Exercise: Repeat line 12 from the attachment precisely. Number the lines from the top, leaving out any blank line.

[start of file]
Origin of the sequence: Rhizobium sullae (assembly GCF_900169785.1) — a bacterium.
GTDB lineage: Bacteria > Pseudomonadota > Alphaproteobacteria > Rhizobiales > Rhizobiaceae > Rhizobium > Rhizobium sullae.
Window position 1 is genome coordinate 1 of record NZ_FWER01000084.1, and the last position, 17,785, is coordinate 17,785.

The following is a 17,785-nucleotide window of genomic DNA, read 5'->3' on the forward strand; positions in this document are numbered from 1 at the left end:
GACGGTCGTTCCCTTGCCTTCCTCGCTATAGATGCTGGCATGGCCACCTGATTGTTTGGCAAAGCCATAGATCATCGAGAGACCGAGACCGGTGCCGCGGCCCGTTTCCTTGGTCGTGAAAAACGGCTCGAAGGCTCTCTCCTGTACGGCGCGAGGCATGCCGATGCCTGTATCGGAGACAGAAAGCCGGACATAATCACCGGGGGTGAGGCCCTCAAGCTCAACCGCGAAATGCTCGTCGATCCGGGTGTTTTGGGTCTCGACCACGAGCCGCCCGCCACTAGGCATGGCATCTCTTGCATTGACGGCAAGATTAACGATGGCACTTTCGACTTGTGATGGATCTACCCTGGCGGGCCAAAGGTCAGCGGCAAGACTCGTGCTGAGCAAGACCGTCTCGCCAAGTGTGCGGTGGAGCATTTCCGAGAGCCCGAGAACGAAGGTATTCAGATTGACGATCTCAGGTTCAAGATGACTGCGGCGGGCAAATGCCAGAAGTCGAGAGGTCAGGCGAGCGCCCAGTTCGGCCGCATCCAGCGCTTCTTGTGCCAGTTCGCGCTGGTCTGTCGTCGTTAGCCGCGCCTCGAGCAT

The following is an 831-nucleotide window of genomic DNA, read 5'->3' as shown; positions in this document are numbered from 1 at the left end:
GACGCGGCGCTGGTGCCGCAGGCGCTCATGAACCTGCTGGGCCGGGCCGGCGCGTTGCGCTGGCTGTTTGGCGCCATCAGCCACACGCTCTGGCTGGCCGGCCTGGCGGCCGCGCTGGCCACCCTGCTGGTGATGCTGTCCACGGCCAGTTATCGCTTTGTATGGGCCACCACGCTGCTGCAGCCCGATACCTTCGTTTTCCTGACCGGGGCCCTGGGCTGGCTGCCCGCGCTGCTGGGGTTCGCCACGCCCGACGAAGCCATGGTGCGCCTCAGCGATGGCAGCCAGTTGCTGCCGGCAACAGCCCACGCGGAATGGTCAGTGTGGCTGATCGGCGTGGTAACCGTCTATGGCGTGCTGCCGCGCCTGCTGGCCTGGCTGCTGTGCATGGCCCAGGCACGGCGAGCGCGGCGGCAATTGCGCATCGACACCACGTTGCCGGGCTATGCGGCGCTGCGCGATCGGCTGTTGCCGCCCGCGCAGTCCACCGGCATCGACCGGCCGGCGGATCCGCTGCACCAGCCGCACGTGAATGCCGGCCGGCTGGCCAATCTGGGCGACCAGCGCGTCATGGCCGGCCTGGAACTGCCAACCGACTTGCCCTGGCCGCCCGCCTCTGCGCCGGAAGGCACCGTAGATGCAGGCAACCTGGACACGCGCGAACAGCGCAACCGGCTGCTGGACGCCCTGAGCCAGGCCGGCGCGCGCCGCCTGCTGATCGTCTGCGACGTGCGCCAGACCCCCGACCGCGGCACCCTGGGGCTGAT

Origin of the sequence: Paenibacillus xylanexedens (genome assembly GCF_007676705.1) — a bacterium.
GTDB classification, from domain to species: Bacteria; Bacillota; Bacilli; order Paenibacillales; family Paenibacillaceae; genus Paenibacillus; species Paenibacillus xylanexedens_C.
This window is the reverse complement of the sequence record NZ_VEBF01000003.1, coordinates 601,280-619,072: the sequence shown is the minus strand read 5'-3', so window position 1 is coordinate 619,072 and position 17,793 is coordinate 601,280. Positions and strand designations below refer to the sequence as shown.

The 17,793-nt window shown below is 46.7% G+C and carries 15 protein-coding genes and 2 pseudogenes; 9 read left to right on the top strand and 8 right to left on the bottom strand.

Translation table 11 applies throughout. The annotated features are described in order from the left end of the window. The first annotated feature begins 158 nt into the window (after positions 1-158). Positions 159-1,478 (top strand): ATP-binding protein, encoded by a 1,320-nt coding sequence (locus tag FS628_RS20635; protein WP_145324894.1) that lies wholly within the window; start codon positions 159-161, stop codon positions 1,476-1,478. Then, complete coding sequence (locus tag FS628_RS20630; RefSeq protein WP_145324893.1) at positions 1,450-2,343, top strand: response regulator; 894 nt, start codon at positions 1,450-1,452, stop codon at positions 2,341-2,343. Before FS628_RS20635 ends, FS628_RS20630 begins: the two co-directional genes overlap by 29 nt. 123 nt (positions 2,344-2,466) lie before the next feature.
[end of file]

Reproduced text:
Translation table 11 applies throughout. The annotated features are described in order from the left end of the window. The first annotated feature begins 158 nt into the window (after positions 1-158). Positions 159-1,478 (top strand): ATP-binding protein, encoded by a 1,320-nt coding sequence (locus tag FS628_RS20635; protein WP_145324894.1) that lies wholly within the window; start codon positions 159-161, stop codon positions 1,476-1,478. Then, complete coding sequence (locus tag FS628_RS20630; RefSeq protein WP_145324893.1) at positions 1,450-2,343, top strand: response regulator; 894 nt, start codon at positions 1,450-1,452, stop codon at positions 2,341-2,343. Before FS628_RS20635 ends, FS628_RS20630 begins: the two co-directional genes overlap by 29 nt. 123 nt (positions 2,344-2,466) lie before the next feature.